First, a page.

It was hard to think about anything pleasant beneath the mango trees. Sonya didn’t blame the trees. They were producing lovely fruit. They made the entire grove smell too sweet.
Grandma Dina wouldn’t let her in the house, claiming Sonya needed sunshine and a hammock in her life. Especially with a new baby.
Sonya didn’t care much for the baby.
“It’s all normal, something to do with the tides, or the planet’s alignment, I think,” Dina said that morning.
Sonya liked it when Dina blamed the universe, and she liked it even better when Dina gave her a back rub while she philosophized. She’d done it a lot when Sonya was pregnant. Less so now. The touch of those calloused gardener’s hands were surprisingly gentle. They dug into the spot beneath her shoulder blades that was always impossible for her reach herself. It seemed like those long, thin fingers would push further, going under the skin, kneading and preparing to plant something in her bones and chest. Dina liked to say that she could plant something in you that could take root and flower.
Instead of a plant, Sonya had a baby. She was reluctant to speak the baby’s name aloud, as if it were a game in front of a mirror, and her ex would be summoned the second Erika was verbalized. Erika wasn’t even a name they had chosen together; Jason had been convinced that the child would be a boy. He had only spoken of boy’s names.
The motion of the swinging hammock combined with the memory of Jason made her nauseous. Disgust slid like a mucous up her throat and down her nasal cavity, congealing in the middle. She almost choked. That disgust went all the way to the roots of her hair.
Sonya hadn’t mentioned him since the delivery.
Her grandmother’s face was as red as her bottled hair dye that day as she entered the delivery room to tell Sonya that Jason wasn’t coming. He’d gone to the Keys with another woman, his roommate said. Jason being a minor league hockey player living with a roommate—a babysitter, really—should’ve been the first sign that he was not a man of stability.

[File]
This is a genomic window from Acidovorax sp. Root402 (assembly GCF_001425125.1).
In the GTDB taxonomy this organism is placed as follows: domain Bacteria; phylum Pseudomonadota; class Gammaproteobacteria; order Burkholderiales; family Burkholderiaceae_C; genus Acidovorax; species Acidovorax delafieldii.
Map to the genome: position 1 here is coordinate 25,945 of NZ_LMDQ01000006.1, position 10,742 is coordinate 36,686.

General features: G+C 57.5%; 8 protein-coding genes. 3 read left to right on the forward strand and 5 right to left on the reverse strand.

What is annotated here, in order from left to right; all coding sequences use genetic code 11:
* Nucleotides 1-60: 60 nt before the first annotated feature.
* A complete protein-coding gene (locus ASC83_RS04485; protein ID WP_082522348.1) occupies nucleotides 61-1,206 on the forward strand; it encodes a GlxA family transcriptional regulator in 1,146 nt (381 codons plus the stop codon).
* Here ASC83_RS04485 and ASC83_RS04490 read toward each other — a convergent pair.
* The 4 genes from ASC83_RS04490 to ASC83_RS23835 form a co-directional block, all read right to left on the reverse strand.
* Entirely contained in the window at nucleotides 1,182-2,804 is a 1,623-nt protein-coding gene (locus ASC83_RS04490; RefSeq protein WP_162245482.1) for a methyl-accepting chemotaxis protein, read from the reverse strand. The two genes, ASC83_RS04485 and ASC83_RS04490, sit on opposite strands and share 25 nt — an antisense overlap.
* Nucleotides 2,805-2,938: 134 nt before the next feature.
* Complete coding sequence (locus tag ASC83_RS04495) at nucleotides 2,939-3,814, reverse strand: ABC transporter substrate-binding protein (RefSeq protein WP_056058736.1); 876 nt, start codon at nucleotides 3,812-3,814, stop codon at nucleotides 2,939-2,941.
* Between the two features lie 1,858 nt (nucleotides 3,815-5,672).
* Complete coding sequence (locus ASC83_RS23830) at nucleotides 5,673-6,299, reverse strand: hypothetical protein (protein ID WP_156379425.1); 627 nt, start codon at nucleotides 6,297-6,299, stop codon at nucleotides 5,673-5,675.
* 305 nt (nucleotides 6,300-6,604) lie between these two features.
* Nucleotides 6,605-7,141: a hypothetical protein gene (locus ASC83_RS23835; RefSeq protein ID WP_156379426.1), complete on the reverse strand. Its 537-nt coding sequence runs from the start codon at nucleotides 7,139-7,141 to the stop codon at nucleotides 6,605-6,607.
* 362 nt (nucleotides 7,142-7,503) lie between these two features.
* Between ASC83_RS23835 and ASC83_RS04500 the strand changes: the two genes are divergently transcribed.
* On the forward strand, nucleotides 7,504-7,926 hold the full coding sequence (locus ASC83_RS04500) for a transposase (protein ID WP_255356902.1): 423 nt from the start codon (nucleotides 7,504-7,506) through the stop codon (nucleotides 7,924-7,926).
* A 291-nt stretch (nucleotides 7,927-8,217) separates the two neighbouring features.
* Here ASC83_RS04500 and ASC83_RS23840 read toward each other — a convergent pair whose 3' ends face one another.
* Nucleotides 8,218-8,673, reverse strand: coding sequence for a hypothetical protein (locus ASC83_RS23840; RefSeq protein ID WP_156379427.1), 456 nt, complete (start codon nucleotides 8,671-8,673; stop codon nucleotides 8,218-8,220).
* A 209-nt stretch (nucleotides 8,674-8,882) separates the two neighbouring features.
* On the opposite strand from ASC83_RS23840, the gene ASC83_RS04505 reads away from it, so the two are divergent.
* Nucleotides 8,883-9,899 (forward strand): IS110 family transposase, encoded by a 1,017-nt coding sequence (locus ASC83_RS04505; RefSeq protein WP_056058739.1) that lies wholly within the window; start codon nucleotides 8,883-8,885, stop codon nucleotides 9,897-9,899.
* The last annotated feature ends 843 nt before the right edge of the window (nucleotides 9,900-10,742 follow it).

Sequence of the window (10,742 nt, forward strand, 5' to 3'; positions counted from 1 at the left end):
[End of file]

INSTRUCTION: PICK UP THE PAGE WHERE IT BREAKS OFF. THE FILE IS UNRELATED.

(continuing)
“That man is a bum,” Dina said. She said it during the birth and again later as she was coaxing Sonya into her home like she was a skittish animal. “If he didn’t like your peaches, he shouldn’ta shaken your tree,” she’d added then.
When Sonya came back in from the yard, she was confronted by her grandmother.
“Why aren’t you resting?” Dina demanded, watching Sonya unstick her bare feet from the vinyl tile one step at a time.
She saw that Dina was holding the baby. It was unmoving and unnaturally quiet, made even smaller by Dina’s large brown hands.
“I’m not feeling well,” Sonya said. She sniffed. She scratched her itchy arms again.
“Don’t scratch,” Dina said.. “The doctor said you’re stressed and need to relax, that’s all. You are literally giving yourself hives, acting this way. Being outside’ll help.”
Outside, everything was overly bright outside and sweet. She would rather stay in her old room, taking refuge under inherited quilts that smelled like cigarettes. There was a pink and green one her mother had made, and the brown and orange one from Dina. They covered her old twin bed easily, and always seemed to swamp her. They were good to hide under, even though she wasn’t sixteen and running from her mother anymore.
Sonya was twenty-five and Dina had sheltered her from her mother for years now. Sonya imagined Alicia was chain smoking cigarettes in a trailer somewhere upstate, in a part of Florida where there were more gators than people. At news of Sonya’s pregnancy, Dina had spruced up the old room, installing porcelain figurines like the ones Sonya had collected as a child. The pictures—all emptied of Alicia —were held in new frames.